Dementia is a grave condition, and its prevalence continues to grow at a staggering pace. In fact, dementia has been dubbed by some as the "silent epidemic." According to Forbes, the number of people worldwide with dementia has been steadily climbing and is expected to double every 20 years. An estimated 75 million people will be living with this disease by 2030, and the number will most likely climb to 135 million by 2050. This increase in the incidence of dementia is largely attributed to longer lifespans in both poor and rich areas of the world.
As dementia becomes more and more widespread, everyone must learn to recognize the warning signs and plan for caregiving. By making important medical and financial decisions in advance, families can ensure the long-term well-being of their loved ones.Dementia is a general term used to describe conditions that lead to significant loss of memory and other mental abilities. Dementia can manifest in different forms. The most common is Alzheimer's disease, which accounts for up to 80 percent of dementia cases. Symptoms of dementia can develop slowly and get progressively worse over time, eventually making it impossible for the individual to live on their own.
With dementia becoming much more common among aging individuals, it is essential to know the signs and be able to recognize them. Here are some things to look out for:
- Does your loved one forget names or appointments?
- Do they get confused about what day it is or where they are?
- Do they have difficulty concentrating on day-to-day tasks?
- Do they struggle with vocabulary or call things by the wrong name?
- Have you noticed a sudden change in mood or personality?
Early recognition is the first step toward obtaining proper care. Friends or family members who recognize some of the warning signs above should talk to their loved ones about scheduling an appointment with a doctor and with financial planning experts.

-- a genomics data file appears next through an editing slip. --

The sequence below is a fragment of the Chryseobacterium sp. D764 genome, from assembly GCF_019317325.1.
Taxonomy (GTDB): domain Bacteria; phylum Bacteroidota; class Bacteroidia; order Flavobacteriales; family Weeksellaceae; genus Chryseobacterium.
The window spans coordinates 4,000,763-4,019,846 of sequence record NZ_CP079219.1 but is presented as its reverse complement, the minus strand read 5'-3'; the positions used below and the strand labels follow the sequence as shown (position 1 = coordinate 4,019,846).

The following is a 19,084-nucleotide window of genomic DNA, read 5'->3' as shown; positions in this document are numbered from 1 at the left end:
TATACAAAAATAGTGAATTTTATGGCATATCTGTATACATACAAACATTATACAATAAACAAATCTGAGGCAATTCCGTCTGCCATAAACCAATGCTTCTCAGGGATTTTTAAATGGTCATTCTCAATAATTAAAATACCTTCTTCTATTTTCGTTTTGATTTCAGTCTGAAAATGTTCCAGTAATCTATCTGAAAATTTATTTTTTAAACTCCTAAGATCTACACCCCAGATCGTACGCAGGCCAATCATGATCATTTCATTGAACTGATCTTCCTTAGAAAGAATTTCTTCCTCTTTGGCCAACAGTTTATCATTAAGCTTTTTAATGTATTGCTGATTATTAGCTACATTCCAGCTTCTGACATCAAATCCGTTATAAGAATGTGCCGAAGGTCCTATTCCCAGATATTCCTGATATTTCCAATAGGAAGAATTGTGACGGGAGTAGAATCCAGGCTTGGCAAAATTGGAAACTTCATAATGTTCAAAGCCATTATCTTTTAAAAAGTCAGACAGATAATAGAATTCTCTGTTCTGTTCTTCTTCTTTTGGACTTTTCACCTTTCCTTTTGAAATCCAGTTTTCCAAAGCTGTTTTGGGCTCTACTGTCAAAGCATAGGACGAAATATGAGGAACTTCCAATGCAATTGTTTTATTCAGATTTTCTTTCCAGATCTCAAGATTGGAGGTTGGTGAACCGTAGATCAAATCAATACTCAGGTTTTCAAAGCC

Effects of Dementia on Patients and Families
Dementia can affect sufferers and their loved ones in profound ways. As the individual's condition progresses, he or she is likely to need around-the-clock support and care. This not only takes a toll on the patient and members of his or her family; it can also become expensive. The cost of complete caregiving continues to rise as the demand grows. As a result, many people who have been diagnosed with dementia end up receiving partial and/or unorganized care.
Advance planning is essential to ensuring your loved ones receive the appropriate care. Even before a diagnosis of dementia is made, families should initiate long-term financial planning.
As a first step, make an appointment with a financial advisor, as well as an insurance expert who specializes in long-term care. These professionals can guide aging individuals and their loved ones in making crucial decisions now, rather than later in the disease’s progression when decision making is likely to be impaired.
The Bottom Line
With the incidence of dementia growing, many people will eventually have a loved one who has been diagnosed with some form of this disease. Planning for the medical, logistical, and financial implications of long-term care is essential to ensure those suffering from dementia can continue to live with dignity.
Schedule a free consultation with a Richard Brothers financial professional to talk about your financial future.
Richard Brothers Financial Advisors